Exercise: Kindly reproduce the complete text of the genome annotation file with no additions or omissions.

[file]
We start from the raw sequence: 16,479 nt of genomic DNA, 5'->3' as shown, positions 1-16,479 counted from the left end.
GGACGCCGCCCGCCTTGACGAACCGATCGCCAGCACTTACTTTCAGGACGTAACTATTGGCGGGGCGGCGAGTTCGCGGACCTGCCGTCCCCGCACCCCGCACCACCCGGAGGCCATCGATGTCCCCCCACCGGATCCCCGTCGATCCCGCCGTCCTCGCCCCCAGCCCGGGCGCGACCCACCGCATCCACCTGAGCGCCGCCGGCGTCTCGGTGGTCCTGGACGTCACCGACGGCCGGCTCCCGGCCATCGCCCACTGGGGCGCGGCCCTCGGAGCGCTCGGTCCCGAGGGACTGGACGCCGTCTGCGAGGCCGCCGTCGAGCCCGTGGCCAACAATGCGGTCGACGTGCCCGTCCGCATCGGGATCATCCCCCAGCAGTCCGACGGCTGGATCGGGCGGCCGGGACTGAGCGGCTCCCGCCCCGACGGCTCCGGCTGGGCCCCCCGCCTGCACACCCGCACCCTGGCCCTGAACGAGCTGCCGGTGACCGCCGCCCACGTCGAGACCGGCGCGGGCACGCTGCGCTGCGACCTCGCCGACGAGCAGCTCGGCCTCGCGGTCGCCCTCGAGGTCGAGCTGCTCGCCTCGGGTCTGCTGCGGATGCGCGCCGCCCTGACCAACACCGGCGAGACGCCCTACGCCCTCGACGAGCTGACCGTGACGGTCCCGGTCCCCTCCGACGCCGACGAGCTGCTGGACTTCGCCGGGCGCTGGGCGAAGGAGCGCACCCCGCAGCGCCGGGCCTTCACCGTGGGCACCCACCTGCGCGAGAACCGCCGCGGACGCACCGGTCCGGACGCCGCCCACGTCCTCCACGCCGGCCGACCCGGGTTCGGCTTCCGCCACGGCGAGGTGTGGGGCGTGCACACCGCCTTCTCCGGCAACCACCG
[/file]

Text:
We start from the raw sequence: 16,479 nt of genomic DNA, 5'->3' as shown, positions 1-16,479 counted from the left end.
GGACGCCGCCCGCCTTGACGAACCGATCGCCAGCACTTACTTTCAGGACGTAACTATTGGCGGGGCGGCGAGTTCGCGGACCTGCCGTCCCCGCACCCCGCACCACCCGGAGGCCATCGATGTCCCCCCACCGGATCCCCGTCGATCCCGCCGTCCTCGCCCCCAGCCCGGGCGCGACCCACCGCATCCACCTGAGCGCCGCCGGCGTCTCGGTGGTCCTGGACGTCACCGACGGCCGGCTCCCGGCCATCGCCCACTGGGGCGCGGCCCTCGGAGCGCTCGGTCCCGAGGGACTGGACGCCGTCTGCGAGGCCGCCGTCGAGCCCGTGGCCAACAATGCGGTCGACGTGCCCGTCCGCATCGGGATCATCCCCCAGCAGTCCGACGGCTGGATCGGGCGGCCGGGACTGAGCGGCTCCCGCCCCGACGGCTCCGGCTGGGCCCCCCGCCTGCACACCCGCACCCTGGCCCTGAACGAGCTGCCGGTGACCGCCGCCCACGTCGAGACCGGCGCGGGCACGCTGCGCTGCGACCTCGCCGACGAGCAGCTCGGCCTCGCGGTCGCCCTCGAGGTCGAGCTGCTCGCCTCGGGTCTGCTGCGGATGCGCGCCGCCCTGACCAACACCGGCGAGACGCCCTACGCCCTCGACGAGCTGACCGTGACGGTCCCGGTCCCCTCCGACGCCGACGAGCTGCTGGACTTCGCCGGGCGCTGGGCGAAGGAGCGCACCCCGCAGCGCCGGGCCTTCACCGTGGGCACCCACCTGCGCGAGAACCGCCGCGGACGCACCGGTCCGGACGCCGCCCACGTCCTCCACGCCGGCCGACCCGGGTTCGGCTTCCGCCACGGCGAGGTGTGGGGCGTGCACACCGCCTTCTCCGGCAACCACCG